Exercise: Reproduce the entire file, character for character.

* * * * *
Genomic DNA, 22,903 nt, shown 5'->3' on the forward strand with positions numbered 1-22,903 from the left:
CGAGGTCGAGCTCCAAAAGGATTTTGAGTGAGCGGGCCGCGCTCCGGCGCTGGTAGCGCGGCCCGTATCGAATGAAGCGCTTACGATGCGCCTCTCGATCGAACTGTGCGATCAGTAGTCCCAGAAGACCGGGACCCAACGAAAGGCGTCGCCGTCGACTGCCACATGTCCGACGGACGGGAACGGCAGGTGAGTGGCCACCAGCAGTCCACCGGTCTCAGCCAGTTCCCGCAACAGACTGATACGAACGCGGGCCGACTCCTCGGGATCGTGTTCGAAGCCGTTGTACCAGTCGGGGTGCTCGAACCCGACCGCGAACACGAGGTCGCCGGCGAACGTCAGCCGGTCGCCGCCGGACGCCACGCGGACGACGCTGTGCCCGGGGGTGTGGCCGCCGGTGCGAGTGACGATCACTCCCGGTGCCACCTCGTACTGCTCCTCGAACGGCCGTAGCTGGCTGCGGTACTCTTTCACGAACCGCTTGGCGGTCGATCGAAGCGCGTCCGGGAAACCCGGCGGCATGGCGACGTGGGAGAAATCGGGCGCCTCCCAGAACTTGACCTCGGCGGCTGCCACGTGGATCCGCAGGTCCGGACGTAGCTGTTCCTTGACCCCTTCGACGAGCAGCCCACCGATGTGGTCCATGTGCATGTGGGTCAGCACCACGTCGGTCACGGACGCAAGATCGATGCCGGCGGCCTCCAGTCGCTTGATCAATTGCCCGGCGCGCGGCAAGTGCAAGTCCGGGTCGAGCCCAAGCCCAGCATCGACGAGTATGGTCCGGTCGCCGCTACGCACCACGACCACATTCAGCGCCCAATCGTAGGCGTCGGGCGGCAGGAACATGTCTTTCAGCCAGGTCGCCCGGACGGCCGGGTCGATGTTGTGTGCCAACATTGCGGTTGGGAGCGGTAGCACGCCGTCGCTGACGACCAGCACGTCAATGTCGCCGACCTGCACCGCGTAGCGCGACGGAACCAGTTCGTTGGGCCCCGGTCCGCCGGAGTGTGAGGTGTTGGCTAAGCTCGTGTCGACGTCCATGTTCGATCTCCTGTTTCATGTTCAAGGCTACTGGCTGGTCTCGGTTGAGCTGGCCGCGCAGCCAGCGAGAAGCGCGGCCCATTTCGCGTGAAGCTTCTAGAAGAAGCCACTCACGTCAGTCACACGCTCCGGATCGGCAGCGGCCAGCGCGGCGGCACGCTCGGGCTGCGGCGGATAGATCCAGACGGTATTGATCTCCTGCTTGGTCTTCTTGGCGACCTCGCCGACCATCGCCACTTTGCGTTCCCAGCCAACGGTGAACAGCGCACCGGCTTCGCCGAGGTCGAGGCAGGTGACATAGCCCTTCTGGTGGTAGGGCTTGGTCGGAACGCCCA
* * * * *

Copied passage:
Genomic DNA, 22,903 nt, shown 5'->3' on the forward strand with positions numbered 1-22,903 from the left:
CGAGGTCGAGCTCCAAAAGGATTTTGAGTGAGCGGGCCGCGCTCCGGCGCTGGTAGCGCGGCCCGTATCGAATGAAGCGCTTACGATGCGCCTCTCGATCGAACTGTGCGATCAGTAGTCCCAGAAGACCGGGACCCAACGAAAGGCGTCGCCGTCGACTGCCACATGTCCGACGGACGGGAACGGCAGGTGAGTGGCCACCAGCAGTCCACCGGTCTCAGCCAGTTCCCGCAACAGACTGATACGAACGCGGGCCGACTCCTCGGGATCGTGTTCGAAGCCGTTGTACCAGTCGGGGTGCTCGAACCCGACCGCGAACACGAGGTCGCCGGCGAACGTCAGCCGGTCGCCGCCGGACGCCACGCGGACGACGCTGTGCCCGGGGGTGTGGCCGCCGGTGCGAGTGACGATCACTCCCGGTGCCACCTCGTACTGCTCCTCGAACGGCCGTAGCTGGCTGCGGTACTCTTTCACGAACCGCTTGGCGGTCGATCGAAGCGCGTCCGGGAAACCCGGCGGCATGGCGACGTGGGAGAAATCGGGCGCCTCCCAGAACTTGACCTCGGCGGCTGCCACGTGGATCCGCAGGTCCGGACGTAGCTGTTCCTTGACCCCTTCGACGAGCAGCCCACCGATGTGGTCCATGTGCATGTGGGTCAGCACCACGTCGGTCACGGACGCAAGATCGATGCCGGCGGCCTCCAGTCGCTTGATCAATTGCCCGGCGCGCGGCAAGTGCAAGTCCGGGTCGAGCCCAAGCCCAGCATCGACGAGTATGGTCCGGTCGCCGCTACGCACCACGACCACATTCAGCGCCCAATCGTAGGCGTCGGGCGGCAGGAACATGTCTTTCAGCCAGGTCGCCCGGACGGCCGGGTCGATGTTGTGTGCCAACATTGCGGTTGGGAGCGGTAGCACGCCGTCGCTGACGACCAGCACGTCAATGTCGCCGACCTGCACCGCGTAGCGCGACGGAACCAGTTCGTTGGGCCCCGGTCCGCCGGAGTGTGAGGTGTTGGCTAAGCTCGTGTCGACGTCCATGTTCGATCTCCTGTTTCATGTTCAAGGCTACTGGCTGGTCTCGGTTGAGCTGGCCGCGCAGCCAGCGAGAAGCGCGGCCCATTTCGCGTGAAGCTTCTAGAAGAAGCCACTCACGTCAGTCACACGCTCCGGATCGGCAGCGGCCAGCGCGGCGGCACGCTCGGGCTGCGGCGGATAGATCCAGACGGTATTGATCTCCTGCTTGGTCTTCTTGGCGACCTCGCCGACCATCGCCACTTTGCGTTCCCAGCCAACGGTGAACAGCGCACCGGCTTCGCCGAGGTCGAGGCAGGTGACATAGCCCTTCTGGTGGTAGGGCTTGGTCGGAACGCCCA